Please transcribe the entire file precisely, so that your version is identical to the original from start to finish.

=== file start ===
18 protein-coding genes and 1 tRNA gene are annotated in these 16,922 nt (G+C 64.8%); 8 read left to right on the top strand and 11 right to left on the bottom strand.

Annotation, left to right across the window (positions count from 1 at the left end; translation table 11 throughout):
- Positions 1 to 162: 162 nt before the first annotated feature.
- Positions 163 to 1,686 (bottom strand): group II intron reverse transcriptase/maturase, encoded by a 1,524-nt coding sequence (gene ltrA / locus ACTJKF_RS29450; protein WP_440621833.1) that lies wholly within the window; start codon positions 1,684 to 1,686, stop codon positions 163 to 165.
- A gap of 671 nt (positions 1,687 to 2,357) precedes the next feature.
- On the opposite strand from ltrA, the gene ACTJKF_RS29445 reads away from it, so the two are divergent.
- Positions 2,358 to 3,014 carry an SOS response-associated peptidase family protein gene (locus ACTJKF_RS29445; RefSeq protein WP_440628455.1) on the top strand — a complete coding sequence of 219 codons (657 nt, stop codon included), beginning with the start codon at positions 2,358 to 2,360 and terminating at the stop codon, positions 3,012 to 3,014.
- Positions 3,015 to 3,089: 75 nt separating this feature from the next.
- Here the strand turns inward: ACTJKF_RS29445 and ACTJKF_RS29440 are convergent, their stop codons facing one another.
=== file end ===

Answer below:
18 protein-coding genes and 1 tRNA gene are annotated in these 16,922 nt (G+C 64.8%); 8 read left to right on the top strand and 11 right to left on the bottom strand.

Annotation, left to right across the window (positions count from 1 at the left end; translation table 11 throughout):
- Positions 1 to 162: 162 nt before the first annotated feature.
- Positions 163 to 1,686 (bottom strand): group II intron reverse transcriptase/maturase, encoded by a 1,524-nt coding sequence (gene ltrA / locus ACTJKF_RS29450; protein WP_440621833.1) that lies wholly within the window; start codon positions 1,684 to 1,686, stop codon positions 163 to 165.
- A gap of 671 nt (positions 1,687 to 2,357) precedes the next feature.
- On the opposite strand from ltrA, the gene ACTJKF_RS29445 reads away from it, so the two are divergent.
- Positions 2,358 to 3,014 carry an SOS response-associated peptidase family protein gene (locus ACTJKF_RS29445; RefSeq protein WP_440628455.1) on the top strand — a complete coding sequence of 219 codons (657 nt, stop codon included), beginning with the start codon at positions 2,358 to 2,360 and terminating at the stop codon, positions 3,012 to 3,014.
- Positions 3,015 to 3,089: 75 nt separating this feature from the next.
- Here the strand turns inward: ACTJKF_RS29445 and ACTJKF_RS29440 are convergent, their stop codons facing one another.